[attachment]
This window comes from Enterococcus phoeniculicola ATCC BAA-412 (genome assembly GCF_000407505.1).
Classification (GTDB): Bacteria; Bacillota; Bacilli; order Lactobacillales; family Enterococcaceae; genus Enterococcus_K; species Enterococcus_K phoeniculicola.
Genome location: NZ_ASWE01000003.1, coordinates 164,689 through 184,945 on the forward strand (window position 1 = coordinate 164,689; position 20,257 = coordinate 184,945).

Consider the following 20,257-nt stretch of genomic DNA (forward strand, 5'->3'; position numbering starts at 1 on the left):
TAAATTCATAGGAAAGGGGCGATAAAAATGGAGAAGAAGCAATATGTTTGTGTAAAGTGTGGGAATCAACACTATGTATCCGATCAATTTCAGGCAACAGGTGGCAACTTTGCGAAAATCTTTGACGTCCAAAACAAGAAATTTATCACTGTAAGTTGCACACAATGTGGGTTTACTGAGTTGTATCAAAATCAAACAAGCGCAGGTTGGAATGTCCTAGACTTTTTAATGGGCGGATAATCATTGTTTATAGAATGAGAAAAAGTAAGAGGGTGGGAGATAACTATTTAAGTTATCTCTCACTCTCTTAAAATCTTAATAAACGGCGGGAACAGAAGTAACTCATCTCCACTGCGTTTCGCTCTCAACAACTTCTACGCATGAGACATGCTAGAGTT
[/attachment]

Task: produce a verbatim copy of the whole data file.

This window comes from Enterococcus phoeniculicola ATCC BAA-412 (genome assembly GCF_000407505.1).
Classification (GTDB): Bacteria; Bacillota; Bacilli; order Lactobacillales; family Enterococcaceae; genus Enterococcus_K; species Enterococcus_K phoeniculicola.
Genome location: NZ_ASWE01000003.1, coordinates 164,689 through 184,945 on the forward strand (window position 1 = coordinate 164,689; position 20,257 = coordinate 184,945).

Consider the following 20,257-nt stretch of genomic DNA (forward strand, 5'->3'; position numbering starts at 1 on the left):
TAAATTCATAGGAAAGGGGCGATAAAAATGGAGAAGAAGCAATATGTTTGTGTAAAGTGTGGGAATCAACACTATGTATCCGATCAATTTCAGGCAACAGGTGGCAACTTTGCGAAAATCTTTGACGTCCAAAACAAGAAATTTATCACTGTAAGTTGCACACAATGTGGGTTTACTGAGTTGTATCAAAATCAAACAAGCGCAGGTTGGAATGTCCTAGACTTTTTAATGGGCGGATAATCATTGTTTATAGAATGAGAAAAAGTAAGAGGGTGGGAGATAACTATTTAAGTTATCTCTCACTCTCTTAAAATCTTAATAAACGGCGGGAACAGAAGTAACTCATCTCCACTGCGTTTCGCTCTCAACAACTTCTACGCATGAGACATGCTAGAGTT